In the case before us, when the vessel's chief officer was cross-examined at his pretrial deposition hearing, he admitted that if proper strap slings of equal length which will tighten around a draft had been used on the pile of lumber in question it would have been practically impossible for any of the pieces of lumber to separate from it. (Snow Deposition, pp. 14, 29-31.) The Court noted in Usner that a vessel's condition of unseaworthiness might arise from the method of loading her cargo. Also see Thompson v. Calmar SS Corp., 331 F.2d 657, 661 (CA3, 1964); Ferrante v. Swedish American Lines, 331 F.2d 571 (CA3, 1964); Hagans v. Farrell Lines, Inc., 237 F.2d 477 (CA3, 1956).

 In our case, the load was lifted too fast for one of two reasons: (1) The winch operator improperly operated the levers of the winch; or, (2) the winch was defective. The winch operator has not been deposed concerning his or the winch's operation on that particular occasion. Neither side has indicated whether they intend to question him or whether he is unavailable for that purpose. In the absence of his testimony, I think a reasonable inference may be drawn from the record that the winch was defective. Snow testified at his deposition that the cargo gears of the ship were formally inspected on July 13, 1969, eight days before the accident, and found to be in good shape. However, he also stated in answer to questions that, approximately five days before the accident, the ship had been at the Rodman Naval Station, Canal Zone, taking on cargo, such as "heavy pieces of cargo, and quite a number of motor vehicles, heavy tank trailers, heavy trucks, tanks, Army tanks, boat-building equipment and equipment of that nature, which it was necessary to block and to use chain lashing and cable lashing so in the event of a heavy sea this cargo wouldn't wash overboard or go adrift." (Snow Deposition, p. 6.) He also stated that the winches were exposed to the weather and that the last time the twin electrical winches at the No. 5 hatch had been used to lift cargo was four to five days before the accident; and if the winches malfunction, the longshoremen report it to the electrician on the vessel, who is not asked to check them each morning before the longshoremen start operation, but waits until a complaint is made. "If the winches have been working satisfactorily we assume there is no reason why the next morning they shouldn't continue to work satisfactorily." (Snow Deposition, p. 27.) The plaintiff also stated in his deposition that the longshoremen worked steadily that day from 7:00 a.m. without taking time out for lunch, indicating there was some urgency in loading the ship that day.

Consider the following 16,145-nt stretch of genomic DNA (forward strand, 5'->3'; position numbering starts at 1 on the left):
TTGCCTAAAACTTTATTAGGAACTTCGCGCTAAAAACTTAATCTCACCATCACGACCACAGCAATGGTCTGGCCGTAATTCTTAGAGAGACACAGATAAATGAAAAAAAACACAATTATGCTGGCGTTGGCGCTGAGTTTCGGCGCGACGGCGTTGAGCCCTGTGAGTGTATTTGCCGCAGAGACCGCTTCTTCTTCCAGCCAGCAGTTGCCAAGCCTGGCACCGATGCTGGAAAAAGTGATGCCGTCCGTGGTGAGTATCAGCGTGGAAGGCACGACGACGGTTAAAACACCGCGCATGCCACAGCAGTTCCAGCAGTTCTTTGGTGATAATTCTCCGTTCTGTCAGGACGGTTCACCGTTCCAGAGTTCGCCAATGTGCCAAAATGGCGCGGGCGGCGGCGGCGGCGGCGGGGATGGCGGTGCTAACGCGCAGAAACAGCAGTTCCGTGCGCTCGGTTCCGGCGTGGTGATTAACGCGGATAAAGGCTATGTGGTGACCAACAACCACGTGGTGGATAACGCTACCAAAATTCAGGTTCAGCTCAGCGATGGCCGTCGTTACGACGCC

Negligence on the part of the defendant is not a foregone conclusion at this juncture, but neither may I conclude that it was not negligent as a matter of law. Regarding the obligation of a vessel to a longshoreman, the Court of Appeals in the Ferrante case, supra, CA3, 331 F.2d at 575, said: "Where a ship knows, or should have known, that the stevedore's method of [loading] its cargo does not conform to the standard of reasonable care, and thereby creates a hazardous condition, the ship is negligent when it does not forbid the use of the method." (Footnote 7 omitted.) Although the chief officer of the ship admitted that he was observing the loading operation, he testified that he could not remember the type of slings the longshoremen were using on that particular occasion. (Snow Deposition, p. 29.) Of course, Snow's credibility is for the jury to decide; but even if we assume that they will believe him, a question would still remain, which is factual and in dispute, whether the ship should have known that the stevedore's method of loading the lumber aboard the ship conformed to the standard of reasonable care.

 The motion for summary judgment will be denied.